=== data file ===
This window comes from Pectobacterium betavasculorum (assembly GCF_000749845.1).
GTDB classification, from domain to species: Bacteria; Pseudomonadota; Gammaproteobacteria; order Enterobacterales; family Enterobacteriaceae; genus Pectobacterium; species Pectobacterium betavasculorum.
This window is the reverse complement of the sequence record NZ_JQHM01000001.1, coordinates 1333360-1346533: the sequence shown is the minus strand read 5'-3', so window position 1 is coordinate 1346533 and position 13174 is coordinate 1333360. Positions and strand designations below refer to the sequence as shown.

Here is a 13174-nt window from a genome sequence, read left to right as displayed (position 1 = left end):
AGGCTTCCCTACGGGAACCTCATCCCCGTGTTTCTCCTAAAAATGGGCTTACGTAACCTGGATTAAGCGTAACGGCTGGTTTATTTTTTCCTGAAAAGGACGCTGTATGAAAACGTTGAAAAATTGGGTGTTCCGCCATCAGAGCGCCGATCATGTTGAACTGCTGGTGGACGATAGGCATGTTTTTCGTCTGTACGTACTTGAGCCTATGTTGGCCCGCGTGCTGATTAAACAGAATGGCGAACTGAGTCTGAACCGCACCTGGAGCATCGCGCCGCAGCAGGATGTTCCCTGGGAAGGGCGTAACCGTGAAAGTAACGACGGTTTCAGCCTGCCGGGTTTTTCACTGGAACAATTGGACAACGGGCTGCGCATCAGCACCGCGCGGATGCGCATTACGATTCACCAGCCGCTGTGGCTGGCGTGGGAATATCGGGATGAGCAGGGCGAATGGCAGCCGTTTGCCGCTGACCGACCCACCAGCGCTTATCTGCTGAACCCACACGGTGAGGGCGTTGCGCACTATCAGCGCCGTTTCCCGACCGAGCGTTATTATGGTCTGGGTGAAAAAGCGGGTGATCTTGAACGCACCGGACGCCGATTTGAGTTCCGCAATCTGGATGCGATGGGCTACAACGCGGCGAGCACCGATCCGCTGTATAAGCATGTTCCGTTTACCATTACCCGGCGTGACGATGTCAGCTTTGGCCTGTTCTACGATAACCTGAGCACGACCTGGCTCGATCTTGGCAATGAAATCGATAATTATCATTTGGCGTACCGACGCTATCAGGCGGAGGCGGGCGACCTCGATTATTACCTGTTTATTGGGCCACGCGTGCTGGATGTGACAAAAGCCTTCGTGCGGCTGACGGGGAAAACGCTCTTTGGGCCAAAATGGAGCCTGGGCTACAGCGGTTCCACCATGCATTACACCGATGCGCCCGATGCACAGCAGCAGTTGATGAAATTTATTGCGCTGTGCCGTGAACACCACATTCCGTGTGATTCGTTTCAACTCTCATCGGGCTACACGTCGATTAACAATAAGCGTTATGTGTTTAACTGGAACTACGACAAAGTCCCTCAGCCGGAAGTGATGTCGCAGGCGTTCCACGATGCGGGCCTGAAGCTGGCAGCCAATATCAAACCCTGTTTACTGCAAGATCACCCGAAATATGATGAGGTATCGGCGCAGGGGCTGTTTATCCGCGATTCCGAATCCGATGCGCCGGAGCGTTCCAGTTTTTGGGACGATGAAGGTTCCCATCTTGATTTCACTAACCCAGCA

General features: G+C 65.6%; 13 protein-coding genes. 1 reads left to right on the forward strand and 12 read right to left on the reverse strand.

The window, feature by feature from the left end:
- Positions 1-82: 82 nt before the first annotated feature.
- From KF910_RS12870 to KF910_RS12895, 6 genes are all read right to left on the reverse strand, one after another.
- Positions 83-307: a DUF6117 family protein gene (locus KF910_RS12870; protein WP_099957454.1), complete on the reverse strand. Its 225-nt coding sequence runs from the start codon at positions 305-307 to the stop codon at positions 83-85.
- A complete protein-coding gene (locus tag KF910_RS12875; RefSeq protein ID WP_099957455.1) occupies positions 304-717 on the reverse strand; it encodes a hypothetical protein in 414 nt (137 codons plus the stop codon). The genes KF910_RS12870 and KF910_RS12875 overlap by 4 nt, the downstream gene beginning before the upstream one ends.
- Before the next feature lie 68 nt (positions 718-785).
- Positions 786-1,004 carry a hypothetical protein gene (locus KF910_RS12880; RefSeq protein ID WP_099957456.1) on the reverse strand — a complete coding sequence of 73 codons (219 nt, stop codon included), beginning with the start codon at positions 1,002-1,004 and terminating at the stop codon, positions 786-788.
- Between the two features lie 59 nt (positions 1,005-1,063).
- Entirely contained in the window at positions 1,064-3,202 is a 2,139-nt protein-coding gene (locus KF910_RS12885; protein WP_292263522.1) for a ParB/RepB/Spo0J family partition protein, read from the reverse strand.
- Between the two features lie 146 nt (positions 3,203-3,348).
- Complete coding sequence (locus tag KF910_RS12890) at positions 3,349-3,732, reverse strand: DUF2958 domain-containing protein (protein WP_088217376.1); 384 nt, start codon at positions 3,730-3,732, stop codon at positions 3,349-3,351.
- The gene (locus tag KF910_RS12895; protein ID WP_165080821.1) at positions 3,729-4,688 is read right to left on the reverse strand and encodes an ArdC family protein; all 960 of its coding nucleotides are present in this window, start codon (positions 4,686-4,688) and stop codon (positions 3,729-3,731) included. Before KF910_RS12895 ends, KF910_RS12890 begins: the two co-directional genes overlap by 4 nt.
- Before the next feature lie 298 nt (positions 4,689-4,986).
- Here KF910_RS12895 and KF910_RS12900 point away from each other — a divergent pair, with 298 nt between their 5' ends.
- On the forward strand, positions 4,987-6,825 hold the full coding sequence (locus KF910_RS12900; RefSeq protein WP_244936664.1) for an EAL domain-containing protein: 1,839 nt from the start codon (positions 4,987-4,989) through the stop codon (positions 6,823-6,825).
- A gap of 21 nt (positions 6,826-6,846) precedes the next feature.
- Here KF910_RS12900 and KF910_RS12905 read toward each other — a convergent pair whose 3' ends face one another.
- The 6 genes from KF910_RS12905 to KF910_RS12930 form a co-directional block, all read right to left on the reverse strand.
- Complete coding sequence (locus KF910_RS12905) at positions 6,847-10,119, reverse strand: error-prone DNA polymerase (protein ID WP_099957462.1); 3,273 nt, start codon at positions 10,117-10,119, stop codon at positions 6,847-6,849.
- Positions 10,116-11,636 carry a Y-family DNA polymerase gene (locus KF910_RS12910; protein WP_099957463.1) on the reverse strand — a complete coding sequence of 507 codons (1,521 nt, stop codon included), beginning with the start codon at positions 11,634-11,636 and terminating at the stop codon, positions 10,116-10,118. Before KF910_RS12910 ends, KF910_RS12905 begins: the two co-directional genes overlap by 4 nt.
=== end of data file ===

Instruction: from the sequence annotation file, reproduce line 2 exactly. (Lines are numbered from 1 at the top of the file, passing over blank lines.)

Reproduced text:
GTDB classification, from domain to species: Bacteria; Pseudomonadota; Gammaproteobacteria; order Enterobacterales; family Enterobacteriaceae; genus Pectobacterium; species Pectobacterium betavasculorum.